The Misappropriation and Misrepresentation of ‘Brain Fog’

I am sick to death of seeing the misappropriation and/or misrepresentation of ‘brain fog’.

This week, Nancy Pelosi has said Putin’s behaviour could be explained by ‘brain fog’ or cancer.

‘Brain fog’ is a nightmare for someone to deal with and can make thinking coherently very difficult but it does not turn someone into a psychotic mass murderer.

‘Brain fog’ isn’t occasionally forgetting someone’s name or sporadically using the wrong word either.

‘Brain fog’ = Cognitive dysfunction.

That cognitive dysfunction is often a feature of heavily stigmatised diseases and yet able bodied/healthy people use it to describe fleeting moments of forgetfulness. This devalues the seriousness of the issue in the same way as blaming Dyslexia for typos when you are not Dyslexic or describing someone as having OCD when they put good hygiene at the top of their priorities.

Stop it.

In the case of M.E, ‘brain fog’ may be caused by inflammation and heat in our brainsME Research UK posted an interesting article about ‘brain fog’ in  M.E in November 2021, they included brain structure, metabolic and chemical changes, electrical activity, and support and immune cells as the causes of M.E ‘brain fog’.

I am currently experiencing a period of bad ‘brain fog’ and in me this means I often sit at my desk in front of my laptop completely unaware of what task I need to get on with.

My own personal experience of brain fog varies –
– I forget that I have written a to-do list,
– I remember what task I need to do but not how to do it.
– I forget the names of my connections and also where to find their info that I have written down to remind me what their names are.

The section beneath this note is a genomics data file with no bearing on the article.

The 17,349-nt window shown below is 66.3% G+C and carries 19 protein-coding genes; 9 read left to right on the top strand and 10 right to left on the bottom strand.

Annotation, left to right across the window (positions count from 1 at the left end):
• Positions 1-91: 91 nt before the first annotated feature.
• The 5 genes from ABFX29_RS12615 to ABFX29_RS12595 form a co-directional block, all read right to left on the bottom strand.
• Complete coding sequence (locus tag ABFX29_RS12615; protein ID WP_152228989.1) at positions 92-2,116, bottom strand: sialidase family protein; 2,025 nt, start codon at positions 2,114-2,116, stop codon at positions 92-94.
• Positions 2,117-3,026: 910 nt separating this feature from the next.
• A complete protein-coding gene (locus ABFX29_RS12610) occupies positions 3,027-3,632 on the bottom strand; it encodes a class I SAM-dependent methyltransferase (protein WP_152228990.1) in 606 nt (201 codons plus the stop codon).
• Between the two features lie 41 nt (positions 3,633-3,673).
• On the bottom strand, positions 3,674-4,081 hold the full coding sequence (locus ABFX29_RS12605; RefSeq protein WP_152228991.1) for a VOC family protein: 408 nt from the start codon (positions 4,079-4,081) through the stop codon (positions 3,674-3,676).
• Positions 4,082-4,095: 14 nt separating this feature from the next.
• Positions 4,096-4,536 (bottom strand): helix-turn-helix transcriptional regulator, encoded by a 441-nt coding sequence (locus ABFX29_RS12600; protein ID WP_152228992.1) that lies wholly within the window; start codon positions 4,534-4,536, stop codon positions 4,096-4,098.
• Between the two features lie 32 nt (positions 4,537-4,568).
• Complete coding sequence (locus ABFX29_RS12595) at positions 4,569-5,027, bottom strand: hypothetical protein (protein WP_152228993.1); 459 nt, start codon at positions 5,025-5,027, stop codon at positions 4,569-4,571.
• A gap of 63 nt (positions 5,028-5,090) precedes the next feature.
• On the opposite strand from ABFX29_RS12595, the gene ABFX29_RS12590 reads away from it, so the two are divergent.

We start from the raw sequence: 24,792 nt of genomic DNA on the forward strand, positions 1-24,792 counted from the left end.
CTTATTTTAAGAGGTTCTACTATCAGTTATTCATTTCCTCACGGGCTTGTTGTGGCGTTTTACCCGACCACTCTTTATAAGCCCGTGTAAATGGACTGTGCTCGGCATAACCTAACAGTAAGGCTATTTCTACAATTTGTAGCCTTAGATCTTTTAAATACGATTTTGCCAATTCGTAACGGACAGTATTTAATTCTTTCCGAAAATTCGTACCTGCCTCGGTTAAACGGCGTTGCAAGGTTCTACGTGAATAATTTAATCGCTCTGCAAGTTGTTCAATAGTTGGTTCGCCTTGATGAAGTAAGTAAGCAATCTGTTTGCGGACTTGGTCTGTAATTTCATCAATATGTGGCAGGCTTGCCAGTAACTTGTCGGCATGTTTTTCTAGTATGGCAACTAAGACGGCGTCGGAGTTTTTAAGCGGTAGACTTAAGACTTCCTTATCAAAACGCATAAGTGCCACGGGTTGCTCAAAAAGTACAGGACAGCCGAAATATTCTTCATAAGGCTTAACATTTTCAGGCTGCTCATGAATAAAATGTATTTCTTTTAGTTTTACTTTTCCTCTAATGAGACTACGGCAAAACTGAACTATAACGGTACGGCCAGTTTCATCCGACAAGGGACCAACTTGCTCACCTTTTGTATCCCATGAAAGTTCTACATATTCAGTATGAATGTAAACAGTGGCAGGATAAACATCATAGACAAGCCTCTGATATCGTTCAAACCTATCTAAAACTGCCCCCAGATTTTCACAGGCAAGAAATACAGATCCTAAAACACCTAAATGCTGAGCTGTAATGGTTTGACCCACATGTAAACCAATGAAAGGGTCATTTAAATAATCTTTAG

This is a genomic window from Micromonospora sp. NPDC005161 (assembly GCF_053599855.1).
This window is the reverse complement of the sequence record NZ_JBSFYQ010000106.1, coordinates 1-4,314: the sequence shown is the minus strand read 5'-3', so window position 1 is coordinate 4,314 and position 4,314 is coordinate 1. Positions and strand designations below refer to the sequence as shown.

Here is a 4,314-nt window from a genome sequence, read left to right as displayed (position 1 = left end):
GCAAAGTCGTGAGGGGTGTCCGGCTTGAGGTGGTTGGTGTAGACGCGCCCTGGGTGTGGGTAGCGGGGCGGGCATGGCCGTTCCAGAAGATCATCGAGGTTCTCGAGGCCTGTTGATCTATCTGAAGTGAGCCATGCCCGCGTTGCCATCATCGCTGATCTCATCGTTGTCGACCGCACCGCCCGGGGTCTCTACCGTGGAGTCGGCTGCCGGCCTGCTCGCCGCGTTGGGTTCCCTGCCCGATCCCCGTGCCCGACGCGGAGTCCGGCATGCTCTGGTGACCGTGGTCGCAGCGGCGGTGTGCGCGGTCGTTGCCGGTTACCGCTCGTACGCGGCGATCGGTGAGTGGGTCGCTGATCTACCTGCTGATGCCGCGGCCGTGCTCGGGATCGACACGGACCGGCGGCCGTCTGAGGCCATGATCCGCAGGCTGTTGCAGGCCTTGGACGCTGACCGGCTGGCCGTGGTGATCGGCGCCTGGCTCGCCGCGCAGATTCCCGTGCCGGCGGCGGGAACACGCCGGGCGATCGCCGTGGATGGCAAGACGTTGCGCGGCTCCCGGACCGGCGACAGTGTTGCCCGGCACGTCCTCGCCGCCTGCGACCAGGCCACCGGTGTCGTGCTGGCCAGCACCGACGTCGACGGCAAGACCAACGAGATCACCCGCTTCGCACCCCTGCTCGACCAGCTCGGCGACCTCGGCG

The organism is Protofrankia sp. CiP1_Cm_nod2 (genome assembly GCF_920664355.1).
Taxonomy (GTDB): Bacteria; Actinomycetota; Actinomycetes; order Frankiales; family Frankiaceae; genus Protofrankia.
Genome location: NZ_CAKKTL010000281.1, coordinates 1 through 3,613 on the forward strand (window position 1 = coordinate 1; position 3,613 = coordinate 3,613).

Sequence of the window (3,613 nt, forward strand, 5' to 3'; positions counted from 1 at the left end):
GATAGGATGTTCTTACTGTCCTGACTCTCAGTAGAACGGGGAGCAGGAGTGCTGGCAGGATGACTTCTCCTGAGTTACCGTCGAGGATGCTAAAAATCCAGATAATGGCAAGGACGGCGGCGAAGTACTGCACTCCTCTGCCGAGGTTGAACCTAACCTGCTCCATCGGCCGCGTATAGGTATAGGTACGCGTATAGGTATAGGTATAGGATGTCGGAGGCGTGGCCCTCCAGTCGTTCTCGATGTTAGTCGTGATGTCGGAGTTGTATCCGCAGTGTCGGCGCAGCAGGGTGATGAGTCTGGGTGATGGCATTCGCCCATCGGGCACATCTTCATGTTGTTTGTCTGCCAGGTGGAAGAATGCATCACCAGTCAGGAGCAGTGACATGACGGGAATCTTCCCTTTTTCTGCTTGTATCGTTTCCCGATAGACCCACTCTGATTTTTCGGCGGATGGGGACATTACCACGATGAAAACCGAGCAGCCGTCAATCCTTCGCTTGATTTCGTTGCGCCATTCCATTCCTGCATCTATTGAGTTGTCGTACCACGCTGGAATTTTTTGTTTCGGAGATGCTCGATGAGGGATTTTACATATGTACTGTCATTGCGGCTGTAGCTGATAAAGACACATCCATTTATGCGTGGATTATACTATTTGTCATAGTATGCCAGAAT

– I put non-fridge items in the fridge – pens, phones, books.
– I forget entire conversations from 5 minutes before.
– I go into the kitchen to do the washing up but feed the dog instead (My dog Maggie is getting podgy).
– I can’t drive for longer than 20 minutes safely due to my inability to concentrate on so many aspects of driving (physically driving, looking in mirrors, looking for pedestrians, remembering directions etc etc – cognitive overload). To be clear I ONLY drive short distances and only on ‘better’ days, I do not drive if it feels unsafe to do so.
– I lose track of Drs appointments (yes I write them down and forget I’ve done so)
– I see blogs I wrote 3 months ago and have no recollection of writing them or of knowing the information contained in them.

These are just a few examples of how ‘brain fog’ impacts me every day. It’s literally as if our brains are filled with fog and that fog prevents me getting thinking clearly.

Recently there has been debate about whether ‘brain fog’ is an adequate informal term for what the symptom actually is. I have tried to use more serious sounding terms in day-to-day conversations and it sounds false and forced. I also struggle to remember what term I ‘should’ actually be using!!

I am fascinated by people who stigmatise M.E patients but adopt our terminology, I would have thought they would distance themselves in every way including the language they use. To these people, maybe they could start saying ‘oops I forgot a word’ rather than ‘sorry, brain fog’. See? Easy.

I don’t see why we should start changing the informal terms we have used for many years because able bodied/healthy people are misappropriating/misrepresenting what the term actually represents.

Don’t change – educate.

Love Sally

and Foggy (OBVIOUSLY)

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